Cost of illness in females with stress urinary incontinence in a German speaking part of Switzerland

Koenig I1, Moetteli C2, Luginbuehl H3, Radlinger L3, Kuhn A4, Taeymans J1

Research Type

Basic Science / Translational

Abstract Category

Prevention and Public Health

Abstract 667
E-Poster 3
Scientific Open Discussion ePoster Session 31
Friday 6th September 2019
13:05 - 13:10 (ePoster Station 12)
Exhibition Hall
Stress Urinary Incontinence Female Outcomes Research Methods
1.1) Bern University of Applied Sciences, Department of Health Professions, Division of Physiotherapy, Bern, Switzerland 2) Vrije Universiteit Brussel, Faculty of Physical Education and Physiotherapy, Brussels, Belgium, 2.1) Bern University of Applied Sciences, Department of Health Professions, Division of Physiotherapy, Bern, Switzerland 3) Zurich University of Applied Sciences, Health, Institute of Physiotherapy, Switzerland, 3.1) Bern University of Applied Sciences, Department of Health Professions, Division of Physiotherapy, Bern, Switzerland, 4.4) Women’s Hospital, Urogynaecology, Bern University Hospital and University of Bern, Bern, Switzerland

Irene Koenig




Hypothesis / aims of study
The mean prevalence of stress urinary incontinence (SUI) in European women is 35% (1). Two thirds of women suffering from SUI reported a negative impact on quality of life since the involuntary urine leakage affects their physical and psychosocial well-being while putting a burden on their economic situation (2). Furthermore, SUI is associated with anxiety disorders. SUI is the most common reason for a referral to a nursing home (3). As the risk for SUI increases with age, the current demographic change in the population’s age structure observed in many resources-rich countries will yield an increased prevalence of SUI. Thus, SUI implies a substantial economic burden on the health care and social services of many European countries. For example, from the health care insurance perspective, direct medical and direct non-medical costs of SUI amounted over one billion Euro in Germany in the year 2011 while another billion Euro was spent for SUI-related care and accommodation in nursing homes. The economic burden of SUI in Switzerland is, as yet, not well reported.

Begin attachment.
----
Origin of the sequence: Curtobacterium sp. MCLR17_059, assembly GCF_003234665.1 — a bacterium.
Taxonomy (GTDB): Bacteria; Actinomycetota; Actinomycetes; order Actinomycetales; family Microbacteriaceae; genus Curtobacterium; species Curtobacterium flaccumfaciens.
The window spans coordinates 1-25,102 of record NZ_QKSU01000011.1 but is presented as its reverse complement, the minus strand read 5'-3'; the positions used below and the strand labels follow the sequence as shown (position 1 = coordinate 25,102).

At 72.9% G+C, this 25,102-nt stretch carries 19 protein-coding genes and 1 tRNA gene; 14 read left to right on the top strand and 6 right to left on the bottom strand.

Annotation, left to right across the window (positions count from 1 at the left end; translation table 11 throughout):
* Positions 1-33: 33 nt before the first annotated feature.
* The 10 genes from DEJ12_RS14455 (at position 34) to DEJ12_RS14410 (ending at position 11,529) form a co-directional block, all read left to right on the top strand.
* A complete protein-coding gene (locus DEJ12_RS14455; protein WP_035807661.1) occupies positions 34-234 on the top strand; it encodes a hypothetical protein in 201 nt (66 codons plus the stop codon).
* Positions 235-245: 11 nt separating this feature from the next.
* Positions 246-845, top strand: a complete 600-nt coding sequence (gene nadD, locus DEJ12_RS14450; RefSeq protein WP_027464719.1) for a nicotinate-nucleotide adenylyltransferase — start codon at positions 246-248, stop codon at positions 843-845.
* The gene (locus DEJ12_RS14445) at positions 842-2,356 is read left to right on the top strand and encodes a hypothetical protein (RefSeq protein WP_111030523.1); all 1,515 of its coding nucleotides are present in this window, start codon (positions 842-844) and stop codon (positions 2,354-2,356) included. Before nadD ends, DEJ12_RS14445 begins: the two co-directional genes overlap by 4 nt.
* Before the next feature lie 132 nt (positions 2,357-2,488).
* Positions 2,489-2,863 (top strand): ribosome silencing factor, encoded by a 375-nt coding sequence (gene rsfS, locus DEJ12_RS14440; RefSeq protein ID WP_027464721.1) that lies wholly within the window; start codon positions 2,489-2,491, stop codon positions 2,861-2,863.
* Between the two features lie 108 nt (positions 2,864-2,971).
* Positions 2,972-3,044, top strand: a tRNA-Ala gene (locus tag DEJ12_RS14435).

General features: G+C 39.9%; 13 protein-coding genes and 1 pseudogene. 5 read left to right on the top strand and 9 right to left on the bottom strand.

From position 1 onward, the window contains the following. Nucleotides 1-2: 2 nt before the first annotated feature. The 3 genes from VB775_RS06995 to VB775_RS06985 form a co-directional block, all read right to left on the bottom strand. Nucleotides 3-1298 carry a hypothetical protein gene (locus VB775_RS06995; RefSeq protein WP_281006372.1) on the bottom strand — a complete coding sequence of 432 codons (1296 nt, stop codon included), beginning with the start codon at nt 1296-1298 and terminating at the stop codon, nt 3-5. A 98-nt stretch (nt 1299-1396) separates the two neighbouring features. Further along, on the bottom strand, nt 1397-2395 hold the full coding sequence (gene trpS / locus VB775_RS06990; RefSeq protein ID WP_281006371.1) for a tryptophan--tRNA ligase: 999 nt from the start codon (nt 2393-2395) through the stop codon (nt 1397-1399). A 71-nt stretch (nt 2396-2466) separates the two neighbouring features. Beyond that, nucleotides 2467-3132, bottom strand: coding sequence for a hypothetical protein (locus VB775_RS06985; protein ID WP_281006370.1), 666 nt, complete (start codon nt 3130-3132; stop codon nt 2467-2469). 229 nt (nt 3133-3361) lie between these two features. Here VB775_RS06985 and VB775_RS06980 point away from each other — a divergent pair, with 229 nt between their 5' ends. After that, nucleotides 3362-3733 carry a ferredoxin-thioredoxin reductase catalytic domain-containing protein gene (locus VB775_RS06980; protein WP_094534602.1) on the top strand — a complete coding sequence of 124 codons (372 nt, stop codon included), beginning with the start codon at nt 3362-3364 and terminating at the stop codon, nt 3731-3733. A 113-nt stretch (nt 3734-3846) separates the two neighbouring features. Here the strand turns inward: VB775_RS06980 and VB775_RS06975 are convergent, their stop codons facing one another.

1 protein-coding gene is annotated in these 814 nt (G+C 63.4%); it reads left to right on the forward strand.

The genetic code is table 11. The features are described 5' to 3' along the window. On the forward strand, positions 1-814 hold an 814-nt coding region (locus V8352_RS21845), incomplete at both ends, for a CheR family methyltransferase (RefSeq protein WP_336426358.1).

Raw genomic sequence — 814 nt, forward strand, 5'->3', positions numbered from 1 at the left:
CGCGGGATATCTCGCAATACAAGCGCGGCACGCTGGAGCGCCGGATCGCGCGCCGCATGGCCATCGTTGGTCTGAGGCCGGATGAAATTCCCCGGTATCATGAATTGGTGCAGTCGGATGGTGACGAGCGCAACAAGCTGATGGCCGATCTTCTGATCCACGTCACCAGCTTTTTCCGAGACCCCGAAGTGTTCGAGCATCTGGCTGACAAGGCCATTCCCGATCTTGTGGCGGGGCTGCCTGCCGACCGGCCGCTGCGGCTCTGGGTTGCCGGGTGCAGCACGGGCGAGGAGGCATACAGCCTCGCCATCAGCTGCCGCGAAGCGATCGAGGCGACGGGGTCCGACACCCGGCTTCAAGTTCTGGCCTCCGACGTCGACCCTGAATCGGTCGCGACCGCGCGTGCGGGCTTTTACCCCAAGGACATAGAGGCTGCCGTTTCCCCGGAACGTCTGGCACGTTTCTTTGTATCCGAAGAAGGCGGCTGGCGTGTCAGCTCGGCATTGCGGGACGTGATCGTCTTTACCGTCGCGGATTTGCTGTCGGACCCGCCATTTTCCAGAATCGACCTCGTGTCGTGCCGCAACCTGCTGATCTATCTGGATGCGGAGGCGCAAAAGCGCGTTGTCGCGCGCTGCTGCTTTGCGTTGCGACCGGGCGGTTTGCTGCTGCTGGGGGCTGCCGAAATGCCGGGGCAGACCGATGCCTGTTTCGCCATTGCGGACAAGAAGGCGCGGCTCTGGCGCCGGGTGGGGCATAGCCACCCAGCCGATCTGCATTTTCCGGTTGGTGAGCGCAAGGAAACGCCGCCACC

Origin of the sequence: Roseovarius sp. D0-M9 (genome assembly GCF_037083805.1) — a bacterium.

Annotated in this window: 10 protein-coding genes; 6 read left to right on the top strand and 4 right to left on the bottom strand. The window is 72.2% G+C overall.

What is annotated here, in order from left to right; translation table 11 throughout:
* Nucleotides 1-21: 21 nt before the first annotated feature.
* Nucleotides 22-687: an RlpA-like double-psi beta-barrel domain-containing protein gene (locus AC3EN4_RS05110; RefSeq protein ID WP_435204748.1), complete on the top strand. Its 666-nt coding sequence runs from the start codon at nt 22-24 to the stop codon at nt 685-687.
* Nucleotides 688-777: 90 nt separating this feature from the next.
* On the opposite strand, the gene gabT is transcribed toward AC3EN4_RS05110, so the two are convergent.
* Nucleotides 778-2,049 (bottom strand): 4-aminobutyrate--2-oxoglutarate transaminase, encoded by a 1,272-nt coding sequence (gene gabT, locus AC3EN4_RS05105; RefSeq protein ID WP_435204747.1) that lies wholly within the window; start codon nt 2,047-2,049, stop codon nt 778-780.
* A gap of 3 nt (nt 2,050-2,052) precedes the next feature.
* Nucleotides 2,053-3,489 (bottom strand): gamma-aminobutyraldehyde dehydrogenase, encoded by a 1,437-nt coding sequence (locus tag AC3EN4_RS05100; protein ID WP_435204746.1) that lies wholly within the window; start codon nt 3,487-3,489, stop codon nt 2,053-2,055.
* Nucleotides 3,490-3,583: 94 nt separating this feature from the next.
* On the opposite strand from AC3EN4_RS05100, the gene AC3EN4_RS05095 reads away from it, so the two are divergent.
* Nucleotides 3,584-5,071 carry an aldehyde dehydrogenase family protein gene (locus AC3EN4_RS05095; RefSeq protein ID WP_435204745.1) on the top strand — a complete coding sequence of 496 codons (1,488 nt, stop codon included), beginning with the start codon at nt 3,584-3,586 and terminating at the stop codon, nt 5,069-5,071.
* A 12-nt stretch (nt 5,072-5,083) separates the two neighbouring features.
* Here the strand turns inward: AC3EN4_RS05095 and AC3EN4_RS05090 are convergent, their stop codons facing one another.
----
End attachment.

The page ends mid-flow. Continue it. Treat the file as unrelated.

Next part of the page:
Therefore, the aim of this study was to estimate the health status and the health costs of women with SUI living in a German speaking part of Switzerland.
Study design, materials and methods